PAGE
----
With the holy month of Ramadan just round the corner, I was invited to Al Maeda restaurant to preview their Iftar selection. For the uninitiated, Ramadan is a time when Muslims the world over abstain from all food, drinks and other physical needs. It a time to purify the soul, refocus attention on God and practice self-discipline and sacrifice. Iftar is essentially the breaking of ones fast after the sunset prayers – usually in the company of close family or relatives.
Having lived a few years in the UAE, I have come to expect that most hotels and restaurants have an Iftar offering around this time of the year – generally in a buffet style setting. Al Maeda is no different – located at Double Tree by Hilton and boasting a splendid view of the JBR beach – what sets its Iftar offering apart from the competition is the fact that it is completely traditional, authentic and proves to be a worthy torchbearer of Arabic hospitality.
From the minute you walk in, you are enveloped by a sense of familiarity – as if you are in your comfort zone, in your home. The staff are friendly, always on hand to guide you – especially when I needed help trying to understand some of the dishes. The decor is tasteful; with Arabic accents visible everywhere you look.
Reminiscent of oneâs family dining area, where dishes are laid out on a long table – Al Maeda seems to have taken this literally to heart – as is evident in the way the unbelievable spread of Levantine cuisine is showcased – a feast for the eyes, with the dishes presented beautifully – and the food being flavoursome.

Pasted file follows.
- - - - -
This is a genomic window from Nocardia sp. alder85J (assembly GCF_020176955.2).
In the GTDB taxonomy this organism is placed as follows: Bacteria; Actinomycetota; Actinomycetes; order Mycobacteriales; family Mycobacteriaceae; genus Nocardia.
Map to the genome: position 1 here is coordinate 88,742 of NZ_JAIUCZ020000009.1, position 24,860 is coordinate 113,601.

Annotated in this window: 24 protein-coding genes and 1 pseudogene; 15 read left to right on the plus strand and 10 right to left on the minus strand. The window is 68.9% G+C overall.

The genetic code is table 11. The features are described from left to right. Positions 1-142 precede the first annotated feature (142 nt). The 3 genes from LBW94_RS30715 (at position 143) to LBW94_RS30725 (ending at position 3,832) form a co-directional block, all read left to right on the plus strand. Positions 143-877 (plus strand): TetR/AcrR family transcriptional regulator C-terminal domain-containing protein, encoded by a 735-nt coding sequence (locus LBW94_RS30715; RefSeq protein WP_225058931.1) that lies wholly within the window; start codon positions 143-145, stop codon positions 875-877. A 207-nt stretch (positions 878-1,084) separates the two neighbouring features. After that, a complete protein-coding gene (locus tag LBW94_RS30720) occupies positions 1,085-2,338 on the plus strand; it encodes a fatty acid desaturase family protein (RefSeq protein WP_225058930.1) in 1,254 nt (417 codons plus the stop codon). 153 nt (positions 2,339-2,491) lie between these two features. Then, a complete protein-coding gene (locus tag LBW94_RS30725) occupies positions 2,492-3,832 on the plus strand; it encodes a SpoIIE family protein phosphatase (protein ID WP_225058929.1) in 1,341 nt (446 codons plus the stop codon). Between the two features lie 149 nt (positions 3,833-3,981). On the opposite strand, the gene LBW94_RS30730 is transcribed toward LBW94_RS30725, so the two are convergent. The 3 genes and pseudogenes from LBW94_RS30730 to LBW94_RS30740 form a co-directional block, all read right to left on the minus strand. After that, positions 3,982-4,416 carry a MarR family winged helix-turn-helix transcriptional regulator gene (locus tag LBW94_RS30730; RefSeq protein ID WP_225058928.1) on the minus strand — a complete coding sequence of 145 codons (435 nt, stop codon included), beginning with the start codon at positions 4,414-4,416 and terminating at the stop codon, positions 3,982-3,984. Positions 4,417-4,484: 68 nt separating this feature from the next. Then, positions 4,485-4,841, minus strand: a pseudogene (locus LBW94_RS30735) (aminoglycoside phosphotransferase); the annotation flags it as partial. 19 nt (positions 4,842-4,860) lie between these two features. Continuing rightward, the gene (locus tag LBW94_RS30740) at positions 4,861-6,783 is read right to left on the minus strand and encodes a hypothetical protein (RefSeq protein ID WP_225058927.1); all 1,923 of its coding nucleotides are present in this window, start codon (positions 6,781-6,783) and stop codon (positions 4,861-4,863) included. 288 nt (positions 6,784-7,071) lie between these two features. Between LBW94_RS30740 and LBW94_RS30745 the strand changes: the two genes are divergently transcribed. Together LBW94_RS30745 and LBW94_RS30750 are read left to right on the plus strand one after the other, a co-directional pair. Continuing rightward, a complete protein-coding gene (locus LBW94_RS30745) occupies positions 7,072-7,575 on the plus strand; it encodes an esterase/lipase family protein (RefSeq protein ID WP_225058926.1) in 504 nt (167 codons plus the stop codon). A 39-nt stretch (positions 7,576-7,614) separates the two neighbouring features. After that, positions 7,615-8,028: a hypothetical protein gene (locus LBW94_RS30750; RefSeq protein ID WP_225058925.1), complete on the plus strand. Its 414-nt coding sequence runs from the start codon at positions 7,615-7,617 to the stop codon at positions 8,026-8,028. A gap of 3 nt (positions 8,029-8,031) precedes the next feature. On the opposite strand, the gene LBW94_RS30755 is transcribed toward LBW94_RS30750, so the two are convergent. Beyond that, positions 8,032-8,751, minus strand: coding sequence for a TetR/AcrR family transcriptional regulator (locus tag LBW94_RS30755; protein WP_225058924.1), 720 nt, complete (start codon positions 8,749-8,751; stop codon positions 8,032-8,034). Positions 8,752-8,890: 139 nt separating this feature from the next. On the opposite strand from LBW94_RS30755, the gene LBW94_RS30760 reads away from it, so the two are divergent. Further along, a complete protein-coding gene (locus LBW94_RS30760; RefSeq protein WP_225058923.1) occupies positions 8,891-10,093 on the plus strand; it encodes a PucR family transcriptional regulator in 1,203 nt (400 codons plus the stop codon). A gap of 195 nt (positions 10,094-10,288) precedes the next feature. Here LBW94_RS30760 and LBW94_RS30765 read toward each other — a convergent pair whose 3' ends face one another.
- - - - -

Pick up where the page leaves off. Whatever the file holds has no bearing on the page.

A special mention for the open kitchen where you can view fresh bread being baked and the aroma’s emanating from there is sure to get you salivating in no time.
From the myriad of dishes on offer, there were 3 that particularly held my interest – so much so that I helped myself to a second serving. I simply love eggplant and the Baba Ghanoush (roasted eggplant spread, eaten with pita bread) ticked all the right boxes.
Chicken majbous, put simply is a dish of rice and meat – an Arabian take on the Indian biryani – but I can assure you in texture and taste, there is a world of difference. The rice was cooked perfectly, and the chicken virtually fell apart in my mouth. Definite winner, and highly recommended.
Hearty comfort meets healthy eating in the dish they call Chermoula Fish – which roughly translates to fish prepared with a fragrant blend of Moroccan seasonings. The scent that engulfs you when you approach the dish is just fabulous! A complete delight to the senses.
No meal can be ended without feasting on the array of desserts on offer. There was virtually every kind of dessert available – ranging from traditional Arabic classics like the Umm Ali (a concoction of almonds, pistachio, bread and condensed milk) and cone shaped cheese katayef (deep fried, stuffed in cheese and soaked in syrup) to westernised offerings such as Mango pannacota and chocolate cakes.
I reckon the traditional dishes on offer, coupled with fantastic Arabic hospitality and the homely interiors warrants Al Maeda to put on your list of places to visit this Ramadan.